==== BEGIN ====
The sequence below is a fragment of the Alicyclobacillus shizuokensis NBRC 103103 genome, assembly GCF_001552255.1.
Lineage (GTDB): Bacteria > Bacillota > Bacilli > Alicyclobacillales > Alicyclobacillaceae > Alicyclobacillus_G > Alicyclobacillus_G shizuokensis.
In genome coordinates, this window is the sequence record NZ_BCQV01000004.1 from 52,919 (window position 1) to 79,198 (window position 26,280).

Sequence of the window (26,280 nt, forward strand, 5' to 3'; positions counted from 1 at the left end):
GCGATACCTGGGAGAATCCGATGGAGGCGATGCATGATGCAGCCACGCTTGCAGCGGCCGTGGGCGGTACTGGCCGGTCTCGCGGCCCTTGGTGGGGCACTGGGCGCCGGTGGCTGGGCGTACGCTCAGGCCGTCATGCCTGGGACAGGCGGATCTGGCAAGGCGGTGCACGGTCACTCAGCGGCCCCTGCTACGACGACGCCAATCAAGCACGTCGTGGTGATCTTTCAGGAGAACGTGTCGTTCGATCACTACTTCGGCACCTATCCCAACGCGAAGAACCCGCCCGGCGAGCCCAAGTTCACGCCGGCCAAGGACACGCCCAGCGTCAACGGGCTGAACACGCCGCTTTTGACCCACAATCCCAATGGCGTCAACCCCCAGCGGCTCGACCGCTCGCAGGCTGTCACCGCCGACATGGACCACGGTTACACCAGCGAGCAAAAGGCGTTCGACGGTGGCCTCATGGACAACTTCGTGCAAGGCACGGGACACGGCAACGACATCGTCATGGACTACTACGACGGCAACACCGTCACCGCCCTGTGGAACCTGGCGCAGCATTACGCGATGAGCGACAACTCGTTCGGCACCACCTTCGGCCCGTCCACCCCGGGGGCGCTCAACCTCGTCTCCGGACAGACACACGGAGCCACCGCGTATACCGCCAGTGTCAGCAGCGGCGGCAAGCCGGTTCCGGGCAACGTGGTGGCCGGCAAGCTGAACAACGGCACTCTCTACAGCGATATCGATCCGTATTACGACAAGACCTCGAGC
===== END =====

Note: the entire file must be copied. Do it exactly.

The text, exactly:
The sequence below is a fragment of the Alicyclobacillus shizuokensis NBRC 103103 genome, assembly GCF_001552255.1.
Lineage (GTDB): Bacteria > Bacillota > Bacilli > Alicyclobacillales > Alicyclobacillaceae > Alicyclobacillus_G > Alicyclobacillus_G shizuokensis.
In genome coordinates, this window is the sequence record NZ_BCQV01000004.1 from 52,919 (window position 1) to 79,198 (window position 26,280).

Sequence of the window (26,280 nt, forward strand, 5' to 3'; positions counted from 1 at the left end):
GCGATACCTGGGAGAATCCGATGGAGGCGATGCATGATGCAGCCACGCTTGCAGCGGCCGTGGGCGGTACTGGCCGGTCTCGCGGCCCTTGGTGGGGCACTGGGCGCCGGTGGCTGGGCGTACGCTCAGGCCGTCATGCCTGGGACAGGCGGATCTGGCAAGGCGGTGCACGGTCACTCAGCGGCCCCTGCTACGACGACGCCAATCAAGCACGTCGTGGTGATCTTTCAGGAGAACGTGTCGTTCGATCACTACTTCGGCACCTATCCCAACGCGAAGAACCCGCCCGGCGAGCCCAAGTTCACGCCGGCCAAGGACACGCCCAGCGTCAACGGGCTGAACACGCCGCTTTTGACCCACAATCCCAATGGCGTCAACCCCCAGCGGCTCGACCGCTCGCAGGCTGTCACCGCCGACATGGACCACGGTTACACCAGCGAGCAAAAGGCGTTCGACGGTGGCCTCATGGACAACTTCGTGCAAGGCACGGGACACGGCAACGACATCGTCATGGACTACTACGACGGCAACACCGTCACCGCCCTGTGGAACCTGGCGCAGCATTACGCGATGAGCGACAACTCGTTCGGCACCACCTTCGGCCCGTCCACCCCGGGGGCGCTCAACCTCGTCTCCGGACAGACACACGGAGCCACCGCGTATACCGCCAGTGTCAGCAGCGGCGGCAAGCCGGTTCCGGGCAACGTGGTGGCCGGCAAGCTGAACAACGGCACTCTCTACAGCGATATCGATCCGTATTACGACAAGACCTCGAGC